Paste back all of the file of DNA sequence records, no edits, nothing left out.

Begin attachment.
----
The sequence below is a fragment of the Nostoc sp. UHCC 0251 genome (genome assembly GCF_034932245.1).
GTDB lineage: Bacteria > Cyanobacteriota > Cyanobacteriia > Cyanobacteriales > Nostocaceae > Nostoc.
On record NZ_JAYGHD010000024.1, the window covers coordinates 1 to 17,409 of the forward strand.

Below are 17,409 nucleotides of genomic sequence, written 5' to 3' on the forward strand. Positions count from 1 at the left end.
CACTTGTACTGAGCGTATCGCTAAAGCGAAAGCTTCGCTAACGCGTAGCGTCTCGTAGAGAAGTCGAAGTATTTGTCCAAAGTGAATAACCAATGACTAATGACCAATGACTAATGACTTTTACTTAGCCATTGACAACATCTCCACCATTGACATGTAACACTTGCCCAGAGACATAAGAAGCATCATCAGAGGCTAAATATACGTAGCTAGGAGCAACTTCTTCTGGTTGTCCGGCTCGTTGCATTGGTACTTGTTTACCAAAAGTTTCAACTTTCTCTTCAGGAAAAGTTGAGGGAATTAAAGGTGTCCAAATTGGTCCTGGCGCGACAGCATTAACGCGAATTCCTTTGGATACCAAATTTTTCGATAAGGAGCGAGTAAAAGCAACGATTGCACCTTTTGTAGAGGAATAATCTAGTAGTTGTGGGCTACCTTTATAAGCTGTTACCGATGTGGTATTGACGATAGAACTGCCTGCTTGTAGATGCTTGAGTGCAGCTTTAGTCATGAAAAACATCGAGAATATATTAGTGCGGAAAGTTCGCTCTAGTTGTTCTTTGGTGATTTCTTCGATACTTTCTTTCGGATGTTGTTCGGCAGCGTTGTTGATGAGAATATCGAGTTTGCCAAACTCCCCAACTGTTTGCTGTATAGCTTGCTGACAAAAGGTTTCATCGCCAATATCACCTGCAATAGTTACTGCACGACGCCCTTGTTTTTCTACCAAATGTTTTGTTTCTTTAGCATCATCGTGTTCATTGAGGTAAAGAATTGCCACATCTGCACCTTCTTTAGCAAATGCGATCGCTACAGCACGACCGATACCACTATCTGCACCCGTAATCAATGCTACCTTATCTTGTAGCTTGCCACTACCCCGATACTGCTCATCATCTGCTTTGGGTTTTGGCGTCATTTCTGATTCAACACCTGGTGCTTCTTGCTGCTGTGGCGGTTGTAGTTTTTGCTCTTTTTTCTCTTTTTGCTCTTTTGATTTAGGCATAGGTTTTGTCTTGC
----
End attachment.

The sequence below is a fragment of the Nostoc sp. UHCC 0251 genome (genome assembly GCF_034932245.1).
GTDB lineage: Bacteria > Cyanobacteriota > Cyanobacteriia > Cyanobacteriales > Nostocaceae > Nostoc.
On record NZ_JAYGHD010000024.1, the window covers coordinates 1 to 17,409 of the forward strand.

Below are 17,409 nucleotides of genomic sequence, written 5' to 3' on the forward strand. Positions count from 1 at the left end.
CACTTGTACTGAGCGTATCGCTAAAGCGAAAGCTTCGCTAACGCGTAGCGTCTCGTAGAGAAGTCGAAGTATTTGTCCAAAGTGAATAACCAATGACTAATGACCAATGACTAATGACTTTTACTTAGCCATTGACAACATCTCCACCATTGACATGTAACACTTGCCCAGAGACATAAGAAGCATCATCAGAGGCTAAATATACGTAGCTAGGAGCAACTTCTTCTGGTTGTCCGGCTCGTTGCATTGGTACTTGTTTACCAAAAGTTTCAACTTTCTCTTCAGGAAAAGTTGAGGGAATTAAAGGTGTCCAAATTGGTCCTGGCGCGACAGCATTAACGCGAATTCCTTTGGATACCAAATTTTTCGATAAGGAGCGAGTAAAAGCAACGATTGCACCTTTTGTAGAGGAATAATCTAGTAGTTGTGGGCTACCTTTATAAGCTGTTACCGATGTGGTATTGACGATAGAACTGCCTGCTTGTAGATGCTTGAGTGCAGCTTTAGTCATGAAAAACATCGAGAATATATTAGTGCGGAAAGTTCGCTCTAGTTGTTCTTTGGTGATTTCTTCGATACTTTCTTTCGGATGTTGTTCGGCAGCGTTGTTGATGAGAATATCGAGTTTGCCAAACTCCCCAACTGTTTGCTGTATAGCTTGCTGACAAAAGGTTTCATCGCCAATATCACCTGCAATAGTTACTGCACGACGCCCTTGTTTTTCTACCAAATGTTTTGTTTCTTTAGCATCATCGTGTTCATTGAGGTAAAGAATTGCCACATCTGCACCTTCTTTAGCAAATGCGATCGCTACAGCACGACCGATACCACTATCTGCACCCGTAATCAATGCTACCTTATCTTGTAGCTTGCCACTACCCCGATACTGCTCATCATCTGCTTTGGGTTTTGGCGTCATTTCTGATTCAACACCTGGTGCTTCTTGCTGCTGTGGCGGTTGTAGTTTTTGCTCTTTTTTCTCTTTTTGCTCTTTTGATTTAGGCATAGGTTTTGTCTTGC